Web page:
- Makeup and composition
- The risks posed
- Proper handling procedure
- What to do in the event of a spill
Armed with this information, recipients can take measures to protect themselves.
Australian laws already mandate SDS for hazardous chemicals, so manufacturers down here probably won’t see much change.
All they’ll have to do to stay compliant is update their SDS to include GHS standard labelling and classifications in addition to the current hazchem information.
Instead, this requirement is targeted towards places where SDS aren’t already mandatory.
Signal words and hazard statements
The problem with words is that people can often have a different interpretation of them.
For example, what do you call the bottom level of a building? Here and in the US, we call it the first floor, with the next one being the second floor and so on. In the UK however, they call it the ground floor, with the first floor being the next one up.
That’s just one way words can fail at getting the message across.
Because of this, GHS sets out specific signal words and hazard statements to use in relation to hazardous chemicals. These words are carefully chosen to be straightforward, familiar and broad.
This way, the hazards will immediately be understood!
Using GHS labels alongside hazchem signs, emergency information panels and dangerous goods labels
There’s no such thing as “too many” workplace safety signs. People’s lives and health are on the line – the more signs you can use to get the message across, the better!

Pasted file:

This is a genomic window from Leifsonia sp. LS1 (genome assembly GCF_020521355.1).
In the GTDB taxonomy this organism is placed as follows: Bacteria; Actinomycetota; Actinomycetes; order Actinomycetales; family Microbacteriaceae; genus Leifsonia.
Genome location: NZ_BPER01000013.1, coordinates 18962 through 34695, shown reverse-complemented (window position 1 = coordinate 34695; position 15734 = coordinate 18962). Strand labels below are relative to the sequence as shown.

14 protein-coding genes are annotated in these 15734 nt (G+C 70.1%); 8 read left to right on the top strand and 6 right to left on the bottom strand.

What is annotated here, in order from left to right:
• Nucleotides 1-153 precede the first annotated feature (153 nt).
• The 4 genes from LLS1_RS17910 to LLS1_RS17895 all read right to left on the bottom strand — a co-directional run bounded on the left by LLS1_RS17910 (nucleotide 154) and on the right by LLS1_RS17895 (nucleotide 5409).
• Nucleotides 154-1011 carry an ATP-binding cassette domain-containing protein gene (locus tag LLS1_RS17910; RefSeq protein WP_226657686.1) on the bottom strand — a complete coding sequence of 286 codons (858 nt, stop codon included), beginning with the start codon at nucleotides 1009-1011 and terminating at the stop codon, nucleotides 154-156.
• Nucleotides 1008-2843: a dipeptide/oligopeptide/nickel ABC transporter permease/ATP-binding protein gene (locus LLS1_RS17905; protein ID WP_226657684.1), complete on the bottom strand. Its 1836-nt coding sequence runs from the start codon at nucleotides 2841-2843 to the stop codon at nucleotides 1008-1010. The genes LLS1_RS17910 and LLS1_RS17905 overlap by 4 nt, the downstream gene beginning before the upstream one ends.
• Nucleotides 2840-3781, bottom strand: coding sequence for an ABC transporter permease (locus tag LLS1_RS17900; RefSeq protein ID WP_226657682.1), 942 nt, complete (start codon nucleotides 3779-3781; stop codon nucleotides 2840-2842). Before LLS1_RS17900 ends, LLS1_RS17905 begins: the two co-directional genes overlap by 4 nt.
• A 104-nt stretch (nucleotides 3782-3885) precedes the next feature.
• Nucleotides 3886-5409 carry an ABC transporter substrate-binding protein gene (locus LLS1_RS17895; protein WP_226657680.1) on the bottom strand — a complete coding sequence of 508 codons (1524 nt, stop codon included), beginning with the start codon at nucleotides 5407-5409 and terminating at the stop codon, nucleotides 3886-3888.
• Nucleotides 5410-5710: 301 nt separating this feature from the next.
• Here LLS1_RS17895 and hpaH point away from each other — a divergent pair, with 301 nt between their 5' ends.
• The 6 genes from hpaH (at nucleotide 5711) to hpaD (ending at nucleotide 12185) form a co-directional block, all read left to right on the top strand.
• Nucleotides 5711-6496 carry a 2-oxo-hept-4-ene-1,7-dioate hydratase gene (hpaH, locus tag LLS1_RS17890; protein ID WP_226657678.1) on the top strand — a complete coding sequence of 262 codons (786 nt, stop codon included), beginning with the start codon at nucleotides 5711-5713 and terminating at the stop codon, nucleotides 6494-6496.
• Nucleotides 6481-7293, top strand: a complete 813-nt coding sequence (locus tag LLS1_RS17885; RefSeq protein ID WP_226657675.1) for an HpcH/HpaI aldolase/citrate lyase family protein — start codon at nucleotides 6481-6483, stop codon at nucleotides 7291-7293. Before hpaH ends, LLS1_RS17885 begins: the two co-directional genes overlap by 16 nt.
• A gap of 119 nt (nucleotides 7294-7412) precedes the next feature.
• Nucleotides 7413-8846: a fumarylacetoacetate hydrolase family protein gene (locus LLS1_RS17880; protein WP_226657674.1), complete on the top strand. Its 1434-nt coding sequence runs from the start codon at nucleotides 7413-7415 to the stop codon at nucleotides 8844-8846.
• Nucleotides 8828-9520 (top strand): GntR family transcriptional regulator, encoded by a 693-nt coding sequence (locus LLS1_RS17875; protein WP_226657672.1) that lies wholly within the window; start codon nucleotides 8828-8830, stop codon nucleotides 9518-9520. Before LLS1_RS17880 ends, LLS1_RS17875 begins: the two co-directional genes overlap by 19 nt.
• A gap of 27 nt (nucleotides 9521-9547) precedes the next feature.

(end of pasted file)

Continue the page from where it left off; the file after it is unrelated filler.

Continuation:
Since GHS signs became mandatory back in 2017, businesses have used GHS labels alongside all sorts of other workplace safety signs.
While they’re all here to keep your workplace safe, GHS signs and other workplace safety signs use different pictographs, words and colours to get their message across.
Say for example you see an environmental hazard GHS label.
You may not know what type of environmental hazard this specific substance poses like a UN number might tell you – however, you do know that it’s probably a bad idea to wash the substance down the drain, or pour it out behind your workplace!
For more detailed information however, an emergency information panel can help you find out what you need to do.
That’s just one way these different types of workplace safety signs can complement each other.
For a better idea of the difference between GHS labels and other workplace safety signs like hazchem signs, dangerous goods labels and EIPs, click here.
Keep your team safe with workplace safety signs
Signs are the first line of defense when it comes to keeping your team safe around hazardous chemicals. Ensure that the line is strong by choosing one of Signsmart’s workplace safety signs.
With a huge range of premade workplace safety signs that are ready to ship – including GHS signs and labels – we can ensure that you don’t need to wait long for the signs you need.
Whether it’s GHS labels, hazchem signs, emergency information panels or any other type of sign, you can trust us to get it to you quickly.
Ordering is simple – just browse our online sign shop, add the signs you need to your cart and checkout. We’ll do the rest, getting your sign to you by the next day in some cases.